More broadly, any framework needs to be tested as much as it can be in the absence of the operations that are embedded within it. Comparing the performance of network sockets on a dedicated loopback interface, which removes all of the vagaries of hardware, can help establish a baseline showing the overhead of the network protocol code itself. A null disk can show the overhead present in file-system code. Replacing database calls with simple functions to throw away data and return static answers to queries will show you how much overhead there is in your Web and database framework.
Far too often we try to optimize systems without sufficiently breaking them down or separating out the parts. Complex systems give rise to complex measurements, and if you cannot reason about the constituent parts, you definitely cannot reason about the whole, and anyone who claims they can, is lying to you.
What do you think of systems such as Doxygen that generate documentation from code? Can they replace handwritten documentation in a project?
Dickering with Docs
I am not quite sure what you mean by "handwritten" documentation. Unless you have some sort of fancy mental interface to your computer that I have not yet heard of, any documentation, whether in code or elsewhere is handwritten or at least typed by hand. I believe what you are actually asking is if systems that can parse code and extract documentation are helpful, to which my answer is, "Yes, but ..."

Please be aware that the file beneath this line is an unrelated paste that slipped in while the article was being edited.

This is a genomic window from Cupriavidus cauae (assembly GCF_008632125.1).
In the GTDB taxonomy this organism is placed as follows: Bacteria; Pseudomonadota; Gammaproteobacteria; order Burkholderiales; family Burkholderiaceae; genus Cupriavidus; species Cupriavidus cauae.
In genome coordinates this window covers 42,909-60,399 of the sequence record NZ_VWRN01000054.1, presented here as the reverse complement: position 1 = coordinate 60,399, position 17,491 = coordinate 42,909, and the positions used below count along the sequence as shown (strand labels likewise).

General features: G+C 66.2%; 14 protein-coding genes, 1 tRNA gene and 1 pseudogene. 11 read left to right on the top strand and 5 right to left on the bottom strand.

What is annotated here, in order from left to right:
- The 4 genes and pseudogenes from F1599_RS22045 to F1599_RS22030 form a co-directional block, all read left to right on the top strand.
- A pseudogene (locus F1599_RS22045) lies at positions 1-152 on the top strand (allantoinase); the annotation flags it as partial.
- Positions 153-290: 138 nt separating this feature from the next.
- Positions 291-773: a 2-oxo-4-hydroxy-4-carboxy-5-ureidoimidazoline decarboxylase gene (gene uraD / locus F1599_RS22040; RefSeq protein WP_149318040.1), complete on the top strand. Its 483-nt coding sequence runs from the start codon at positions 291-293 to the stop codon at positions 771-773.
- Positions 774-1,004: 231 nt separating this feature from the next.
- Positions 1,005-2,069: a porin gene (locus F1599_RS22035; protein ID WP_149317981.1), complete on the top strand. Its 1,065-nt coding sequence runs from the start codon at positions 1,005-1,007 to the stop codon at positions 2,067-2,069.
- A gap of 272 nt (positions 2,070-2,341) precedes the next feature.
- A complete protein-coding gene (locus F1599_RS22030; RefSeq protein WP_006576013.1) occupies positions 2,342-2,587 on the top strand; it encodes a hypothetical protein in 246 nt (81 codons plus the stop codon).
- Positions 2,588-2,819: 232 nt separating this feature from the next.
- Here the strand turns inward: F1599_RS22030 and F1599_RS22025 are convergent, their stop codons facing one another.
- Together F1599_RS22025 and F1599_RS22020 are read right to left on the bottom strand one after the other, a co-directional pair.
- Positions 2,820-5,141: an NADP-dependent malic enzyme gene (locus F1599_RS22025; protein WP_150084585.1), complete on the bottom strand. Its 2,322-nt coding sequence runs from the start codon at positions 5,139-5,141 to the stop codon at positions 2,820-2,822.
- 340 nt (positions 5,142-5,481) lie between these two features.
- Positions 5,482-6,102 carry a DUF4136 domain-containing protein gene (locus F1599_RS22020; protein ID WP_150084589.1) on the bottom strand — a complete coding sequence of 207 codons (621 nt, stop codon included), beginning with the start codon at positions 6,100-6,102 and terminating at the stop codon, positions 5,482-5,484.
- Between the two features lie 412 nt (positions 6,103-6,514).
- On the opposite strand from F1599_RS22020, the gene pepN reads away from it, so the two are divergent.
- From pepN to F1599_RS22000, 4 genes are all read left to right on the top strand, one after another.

Any sort of documentation extraction system has to have something to work with to start. If you believe that extracting all of the function calls and parameters from a piece of code is sufficient to be called documentation, then you are dead wrong, but, unfortunately, you would not be alone in your beliefs. Alas, having beliefs in common with others does not make those beliefs right. What you will get from Doxygen on the typically, uncommented, code base is not even worth the term "API guide," it is actually the equivalent of running a fancy grep over the code and piping that to a text formatting system such as TeX or troff.
For code to be considered documented there must be some set of expository words associated with it.
For code to be considered documented there must be some set of expository words associated with it. Function and variable names, descriptive as they might be, rarely explain the important concepts hiding in the code, such as, "What does this damnable thing actually do?" Many programmers claim their code is self-documenting, but, in point of fact, self-documented code is so rare that I am more hopeful of seeing a unicorn giving a ride to a manticore on the way to a bar. The claim of self-documenting code is simply a cover up for laziness. At this point, most programmers have nice keyboards and should be able to type at 4060 words per minute, some of those words can easily be spared for actual documentation. It is not like we are typing on ancient line-printing terminals.